Although you will often be able to include specific notes about formatting, important segments of the recording, how you would like speakers identified (or anything else you can think of!), there are three broad categories of formatting and level of detail delivered by human transcription services: verbatim, full-verbatim and detailed notes.

Full-Verbatim Transcripts

Full-verbatim transcripts include every detail. This is the accurate version of what software-based services attempt to deliver —  a word-for-word, exact account of an audio file. For an extra fee, you can get an annotated transcript that includes notes on everything from tone, laughter, pauses and more. For some, this is the only solution fit for the job. But, under most circumstances, this type of transcript will be overkill, costing more than you need to spend and delivering a transcript that is challenging to read.

Verbatim Transcripts

Verbatim transcripts (also known as intelligent verbatim) are an abridged account of the recording that still delivers details. Standard verbatim transcripts edit convoluted sentence structures and remove redundancies, ‘ums’, ‘errs’ and other quirks of speech that are difficult to read — creating a smooth reading experience that still retains a high level of detail and authenticity. Verbatim transcripts are also easier to produce and cost less per minute than full-verbatim transcripts. This is the most versatile and popular type of transcript.   

Detailed Notes Transcripts

Detailed note transcripts take the editing of a verbatim transcript one step further. For interviews, questions are summarised and all off-topic chit chat is removed. You are often able to provide notes on the type of information that is most important, or opt to have segments transcribed with more detail -- highlighting specific quotes or subject matter. Per minute of audio, these are generally the cheapest form of human-based transcription service.

Examples of What Your Transcript Might Look Like

Full-Verbatim Transcript

(00:01)

Reader: This is great (asked incredulously), but, umm (...) what I really need is (..) what, an example would be great. What I need is to be able to look at this as an example (.) I am a visual learner, you know. Abstracted (.) abstract, err, explanations are just not nearly as good at conveying meaning as, as simply being (...) It would be easier if I could just see this in action.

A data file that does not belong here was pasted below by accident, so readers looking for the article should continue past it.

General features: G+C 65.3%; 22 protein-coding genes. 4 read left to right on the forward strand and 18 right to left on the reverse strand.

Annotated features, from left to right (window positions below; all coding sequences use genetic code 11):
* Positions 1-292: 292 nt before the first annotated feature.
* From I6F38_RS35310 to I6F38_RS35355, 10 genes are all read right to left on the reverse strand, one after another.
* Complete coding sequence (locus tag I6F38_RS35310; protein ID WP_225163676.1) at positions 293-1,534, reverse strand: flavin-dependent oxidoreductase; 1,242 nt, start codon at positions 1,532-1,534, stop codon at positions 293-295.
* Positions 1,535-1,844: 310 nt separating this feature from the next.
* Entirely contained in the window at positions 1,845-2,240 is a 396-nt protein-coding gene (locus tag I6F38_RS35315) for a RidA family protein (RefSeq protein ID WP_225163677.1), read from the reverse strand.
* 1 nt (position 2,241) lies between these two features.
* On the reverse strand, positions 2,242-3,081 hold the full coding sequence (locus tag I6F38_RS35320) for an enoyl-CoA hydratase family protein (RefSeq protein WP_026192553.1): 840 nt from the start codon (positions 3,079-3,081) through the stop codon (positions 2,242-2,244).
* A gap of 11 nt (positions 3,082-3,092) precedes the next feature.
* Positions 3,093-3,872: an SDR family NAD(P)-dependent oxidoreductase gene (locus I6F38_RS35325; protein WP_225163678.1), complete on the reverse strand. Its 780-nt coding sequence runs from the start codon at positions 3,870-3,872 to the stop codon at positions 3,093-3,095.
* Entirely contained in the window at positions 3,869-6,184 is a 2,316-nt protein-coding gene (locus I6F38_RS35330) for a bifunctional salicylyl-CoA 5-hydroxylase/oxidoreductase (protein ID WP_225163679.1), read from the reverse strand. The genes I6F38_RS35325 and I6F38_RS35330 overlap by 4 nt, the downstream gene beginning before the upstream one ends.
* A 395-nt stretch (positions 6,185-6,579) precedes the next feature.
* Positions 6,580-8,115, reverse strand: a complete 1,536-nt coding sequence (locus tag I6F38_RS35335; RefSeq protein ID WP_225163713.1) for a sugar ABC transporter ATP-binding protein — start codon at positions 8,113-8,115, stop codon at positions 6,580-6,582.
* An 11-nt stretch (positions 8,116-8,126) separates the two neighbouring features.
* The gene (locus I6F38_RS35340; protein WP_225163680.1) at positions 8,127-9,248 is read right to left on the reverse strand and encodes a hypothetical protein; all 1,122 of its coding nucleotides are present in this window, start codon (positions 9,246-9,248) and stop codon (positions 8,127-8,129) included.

(00:03)

Thomas: No problem! (stated with serious enthusiasm) I can, I can perfectly understand. Full-verbatim transcripts deliver everything that is said, in exact detail.

(00:04)

Reader: I do (..) and speaker identification will cost more?

(00:04)

Thomas: Yeah. And so do the annotations (said with understanding)  — but, what matters is what is important to the end result.

(00:05)

Reader: It would, I understand, it would be more time-consuming to produce. (slight laugh)

(00:05)

Thomas: As you can (.) as you can see, with full-verbatim, full-verbatim transcripts include the complexities of speech and annotations on pauses represented (.)

(00:06)

Reader: Clearly!

(00:06)

Thomas: … by full stops. With simple verbatim, that wouldn’t be there with verbatim. And a detailed notes transcript would be quite different (..) The, the frequency of timestamps and the presence of speaker identification are optional.

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Verbatim Transcript

(00:01)

Reader: That is great. But, what I really need is an example. I am a visual learner. Abstract explanations are just not nearly as good at conveying meaning as simply being able to see something in action.

Thomas: No problem, I can perfectly understand. Full-verbatim transcripts deliver everything that is said, in exact detail.

Reader: And speaker identification will cost more?

Thomas: Yeah. And so do the annotations  — but, what matters is what is important to the end result.

(00:05)

Reader: I understand, it would be more time-consuming to produce.